Epidemiological Transition - Theory


Omran divided the epidemiological transition of mortality into three phases, in the last of which chronic diseases replace infection as the primary cause of death. These phases are:

  1. The Age of Pestilence and Famine: Where mortality is high and fluctuating, precluding sustained population growth, with low and variable life expectancy, vacillating between 20 and 40 years.
  2. The Age of Receding Pandemics: Where mortality progressively declines, with the rate of decline accelerating as epidemic peaks decrease in frequency. Average life expectancy increases steadily from about 30 to 50 years. Population growth is sustained and begins to be exponential.
  3. The Age of Degenerative and Man-Made Diseases: Mortality continues to decline and eventually approaches stability at a relatively low level.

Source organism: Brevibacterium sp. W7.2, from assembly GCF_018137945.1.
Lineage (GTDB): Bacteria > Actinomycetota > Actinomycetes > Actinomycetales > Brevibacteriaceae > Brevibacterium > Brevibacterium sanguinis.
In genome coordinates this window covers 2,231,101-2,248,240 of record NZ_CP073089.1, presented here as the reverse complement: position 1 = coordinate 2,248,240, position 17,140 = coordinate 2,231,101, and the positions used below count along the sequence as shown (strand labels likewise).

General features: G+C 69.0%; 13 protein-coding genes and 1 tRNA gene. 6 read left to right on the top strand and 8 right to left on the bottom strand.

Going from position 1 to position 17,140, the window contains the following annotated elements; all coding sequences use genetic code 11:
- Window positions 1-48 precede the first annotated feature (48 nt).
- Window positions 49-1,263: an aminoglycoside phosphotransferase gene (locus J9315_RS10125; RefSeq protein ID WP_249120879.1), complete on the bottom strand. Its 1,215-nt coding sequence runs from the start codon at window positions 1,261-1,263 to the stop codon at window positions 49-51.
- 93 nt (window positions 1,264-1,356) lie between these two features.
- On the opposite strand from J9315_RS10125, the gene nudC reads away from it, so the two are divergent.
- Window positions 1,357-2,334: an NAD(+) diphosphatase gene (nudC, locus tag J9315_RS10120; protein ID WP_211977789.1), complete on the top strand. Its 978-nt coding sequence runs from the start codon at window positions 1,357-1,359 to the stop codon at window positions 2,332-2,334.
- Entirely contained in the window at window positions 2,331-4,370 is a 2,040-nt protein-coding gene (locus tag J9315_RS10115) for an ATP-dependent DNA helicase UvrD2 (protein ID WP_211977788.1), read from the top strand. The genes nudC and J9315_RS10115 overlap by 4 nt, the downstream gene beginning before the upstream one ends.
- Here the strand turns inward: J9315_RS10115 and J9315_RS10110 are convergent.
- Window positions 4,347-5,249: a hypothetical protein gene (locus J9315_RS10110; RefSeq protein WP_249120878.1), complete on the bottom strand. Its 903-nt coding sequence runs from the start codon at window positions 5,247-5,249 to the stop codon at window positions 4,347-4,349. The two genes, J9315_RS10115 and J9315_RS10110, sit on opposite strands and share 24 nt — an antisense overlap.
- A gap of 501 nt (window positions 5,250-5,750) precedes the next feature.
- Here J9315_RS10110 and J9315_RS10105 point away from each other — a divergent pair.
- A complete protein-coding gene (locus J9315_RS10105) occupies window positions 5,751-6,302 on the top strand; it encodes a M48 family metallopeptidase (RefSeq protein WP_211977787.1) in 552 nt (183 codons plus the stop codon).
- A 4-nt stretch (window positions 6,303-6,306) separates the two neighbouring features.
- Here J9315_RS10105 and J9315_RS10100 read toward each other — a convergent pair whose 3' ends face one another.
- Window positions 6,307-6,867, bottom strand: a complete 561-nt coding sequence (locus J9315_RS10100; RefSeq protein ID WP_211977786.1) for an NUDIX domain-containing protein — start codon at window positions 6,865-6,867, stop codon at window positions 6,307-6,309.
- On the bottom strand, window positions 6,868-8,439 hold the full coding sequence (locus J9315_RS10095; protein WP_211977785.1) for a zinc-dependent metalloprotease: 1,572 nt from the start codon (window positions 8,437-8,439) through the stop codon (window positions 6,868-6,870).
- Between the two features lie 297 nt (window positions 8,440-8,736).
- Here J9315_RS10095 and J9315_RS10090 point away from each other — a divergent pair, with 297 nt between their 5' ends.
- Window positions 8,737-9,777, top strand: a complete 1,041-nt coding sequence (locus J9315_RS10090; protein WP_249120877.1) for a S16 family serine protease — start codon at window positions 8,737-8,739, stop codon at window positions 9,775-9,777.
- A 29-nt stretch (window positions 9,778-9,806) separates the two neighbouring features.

The epidemiological transition occurs as a country undergoes the process of modernization from developing nation to developed nation status. The developments of modern healthcare, and medicine like antibiotics, drastically reduces infant mortality rates and extends average life expectancy which, coupled with subsequent declines in fertility rates, reflects a transition to chronic and degenerative diseases as more important causes of death.

Read more about this topic:  Epidemiological Transition

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